As for the shampooing, there are a lot of people that don’t use shampoo, but they also avoid things like silicones and sulfates. I would play it by ear. For example, for my daughter we shampoo her roots only usually, but sometimes when she’s been extra messy (or swimming) we shampoo all her hair. You can probably go some time without shampooing since his hair/head is dry but my daughter and I both have oily scalps and she really shouldn’t go too much longer than a week before her scalp starts to smell.
          For combing, I wouldn’t mess with the flakes on his head too much. Too much manipulation (with a fine tooth comb) could potentially cause more issues. You could always use the fine tooth on his hair, avoiding his skin/scalp though to get the flakes out of the hair (that might be what you are refering to anyways… lol) Other than that you can just massage his scalp and finger detangle if there are no flakes. <3 Again... don't be afraid to ask questions. I love to help.

        • This oil, also by Righteous Roots, might be good for him as it is sort of a hair medicine (i.e. its name – Hair Rx). It has a mix of essential oils that each have different purposes to help the hair and scalp —

  15. nikki modl

    good afternoon, your do’s and dont have truly helped me. I was wondering what types of hair ties are best for extremely tight curly hair? i have tried a few only to be cutting them off with scissors. Please help

    • Hi! Glad they were helpful Nikki. For small braids we use black rubber bands at the ends and then cut them off ourselves as well. They are luckily cheap so it is ok. For more long term use we use Goody Ouchless hair ties ( – affiliate link). These work great for us and don’t snag up in my daughters hair. Let me know if these work out for you?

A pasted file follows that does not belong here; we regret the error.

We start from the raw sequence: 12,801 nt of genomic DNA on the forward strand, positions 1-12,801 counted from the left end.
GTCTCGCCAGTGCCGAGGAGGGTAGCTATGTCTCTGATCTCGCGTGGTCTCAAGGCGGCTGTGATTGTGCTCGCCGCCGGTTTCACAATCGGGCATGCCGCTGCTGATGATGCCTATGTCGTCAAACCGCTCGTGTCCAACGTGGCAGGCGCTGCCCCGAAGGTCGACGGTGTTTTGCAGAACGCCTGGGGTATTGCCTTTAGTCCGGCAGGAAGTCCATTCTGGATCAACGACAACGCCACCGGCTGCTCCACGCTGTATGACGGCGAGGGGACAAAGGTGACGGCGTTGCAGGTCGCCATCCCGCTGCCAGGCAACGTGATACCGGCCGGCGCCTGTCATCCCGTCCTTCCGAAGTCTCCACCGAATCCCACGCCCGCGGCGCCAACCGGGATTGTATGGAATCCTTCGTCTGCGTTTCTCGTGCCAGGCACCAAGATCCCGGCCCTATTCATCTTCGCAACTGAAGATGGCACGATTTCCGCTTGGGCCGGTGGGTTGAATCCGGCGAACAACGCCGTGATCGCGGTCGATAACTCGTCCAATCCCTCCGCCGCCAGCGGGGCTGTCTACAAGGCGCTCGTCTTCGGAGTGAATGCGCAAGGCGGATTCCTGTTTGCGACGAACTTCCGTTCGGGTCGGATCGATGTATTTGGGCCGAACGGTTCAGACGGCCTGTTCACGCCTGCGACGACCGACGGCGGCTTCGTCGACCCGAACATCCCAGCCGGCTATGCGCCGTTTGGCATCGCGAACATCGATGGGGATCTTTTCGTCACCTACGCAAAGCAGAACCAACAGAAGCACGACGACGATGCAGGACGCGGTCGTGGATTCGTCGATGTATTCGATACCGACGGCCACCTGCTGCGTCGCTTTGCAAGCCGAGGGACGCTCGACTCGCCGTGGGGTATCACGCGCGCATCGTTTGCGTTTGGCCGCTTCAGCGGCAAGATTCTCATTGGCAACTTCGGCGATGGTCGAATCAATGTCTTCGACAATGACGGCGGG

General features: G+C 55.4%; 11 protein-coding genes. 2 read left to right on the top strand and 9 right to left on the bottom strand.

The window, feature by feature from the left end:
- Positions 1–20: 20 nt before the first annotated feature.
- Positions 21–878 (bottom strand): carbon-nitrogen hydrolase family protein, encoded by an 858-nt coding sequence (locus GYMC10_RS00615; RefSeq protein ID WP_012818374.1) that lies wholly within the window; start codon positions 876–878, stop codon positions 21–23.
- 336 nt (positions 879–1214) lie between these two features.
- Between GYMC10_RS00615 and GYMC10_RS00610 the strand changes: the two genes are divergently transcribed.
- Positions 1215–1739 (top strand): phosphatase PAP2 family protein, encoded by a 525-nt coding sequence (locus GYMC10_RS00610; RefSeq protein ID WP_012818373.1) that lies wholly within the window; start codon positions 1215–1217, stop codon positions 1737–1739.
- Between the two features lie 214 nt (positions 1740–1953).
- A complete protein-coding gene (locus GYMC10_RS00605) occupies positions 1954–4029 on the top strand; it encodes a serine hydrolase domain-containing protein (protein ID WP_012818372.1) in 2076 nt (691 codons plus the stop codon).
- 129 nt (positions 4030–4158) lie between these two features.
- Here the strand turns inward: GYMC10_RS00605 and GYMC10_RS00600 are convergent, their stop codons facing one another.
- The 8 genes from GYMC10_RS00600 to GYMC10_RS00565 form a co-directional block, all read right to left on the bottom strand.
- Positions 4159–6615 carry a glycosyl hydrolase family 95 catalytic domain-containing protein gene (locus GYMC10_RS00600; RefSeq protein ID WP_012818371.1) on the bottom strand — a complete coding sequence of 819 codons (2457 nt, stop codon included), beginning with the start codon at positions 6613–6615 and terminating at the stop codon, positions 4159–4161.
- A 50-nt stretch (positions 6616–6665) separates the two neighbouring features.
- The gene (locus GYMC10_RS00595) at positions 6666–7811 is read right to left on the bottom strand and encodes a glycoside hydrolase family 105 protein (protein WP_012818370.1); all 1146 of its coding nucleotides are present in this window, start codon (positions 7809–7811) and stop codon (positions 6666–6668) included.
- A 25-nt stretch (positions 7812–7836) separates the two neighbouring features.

16. Renee

    Good morning,
    I have a 6 month old daughter that is biracial. I have researched and have been told so many different things. For shampoo i use shea moisture Argan oil baby shampoo and was using Hawaiian silk 14 and 1 moisturizer as a leave in. I was washing her hair when she was a new born over 3 days and then to every other day when her texture of her hair was changing. Her hair seem to feel a little dry so then I moved to every other bath to only 1 time a week then she got cradle cap. I’m getting mixed information on only wash 1 time a week to every bath to prevent cradle cap. I need help…. thank you in advance

    • Hi Renee,
      I (personally) think cradle cap is something that either will happen or won’t. What I did personally was take one of those soft baby brushes and put some oil on her head and massage it with that brush to help break up some of the dry skin. My daughter got it and this helped it go away. My son on the other hand never did. It really just is luck of the draw (again in my opinion – I’m not a pediatrician). But if her hair is dry then washing it too much will just dry it out more. Don’t wash with shampoo too often (once per week is usually a good place to start), you can co-wash daily, and keep her hair/scalp moisturized (but not too heavy of a conditioner – you want it to breath). When my daughter was that young I didn’t keep oil on her hair because she had thin/light hair. So I would do the oil massage before I washed for the week.